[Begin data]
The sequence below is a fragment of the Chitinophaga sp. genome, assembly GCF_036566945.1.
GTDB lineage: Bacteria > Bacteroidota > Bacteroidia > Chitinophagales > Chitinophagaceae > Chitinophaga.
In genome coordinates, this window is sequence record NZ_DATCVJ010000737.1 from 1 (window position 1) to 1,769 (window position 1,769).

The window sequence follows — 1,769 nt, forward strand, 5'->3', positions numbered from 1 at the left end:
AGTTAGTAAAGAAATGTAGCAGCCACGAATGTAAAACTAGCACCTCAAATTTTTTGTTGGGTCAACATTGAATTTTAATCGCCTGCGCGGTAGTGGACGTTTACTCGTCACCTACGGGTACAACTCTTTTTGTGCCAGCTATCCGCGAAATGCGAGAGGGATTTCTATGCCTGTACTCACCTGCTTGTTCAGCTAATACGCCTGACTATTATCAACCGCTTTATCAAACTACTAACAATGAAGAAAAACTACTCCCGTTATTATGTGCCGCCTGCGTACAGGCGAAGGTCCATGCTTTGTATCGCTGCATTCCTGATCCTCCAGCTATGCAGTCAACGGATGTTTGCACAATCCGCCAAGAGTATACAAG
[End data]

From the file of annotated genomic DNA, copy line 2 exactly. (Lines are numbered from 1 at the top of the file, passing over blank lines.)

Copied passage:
GTDB lineage: Bacteria > Bacteroidota > Bacteroidia > Chitinophagales > Chitinophagaceae > Chitinophaga.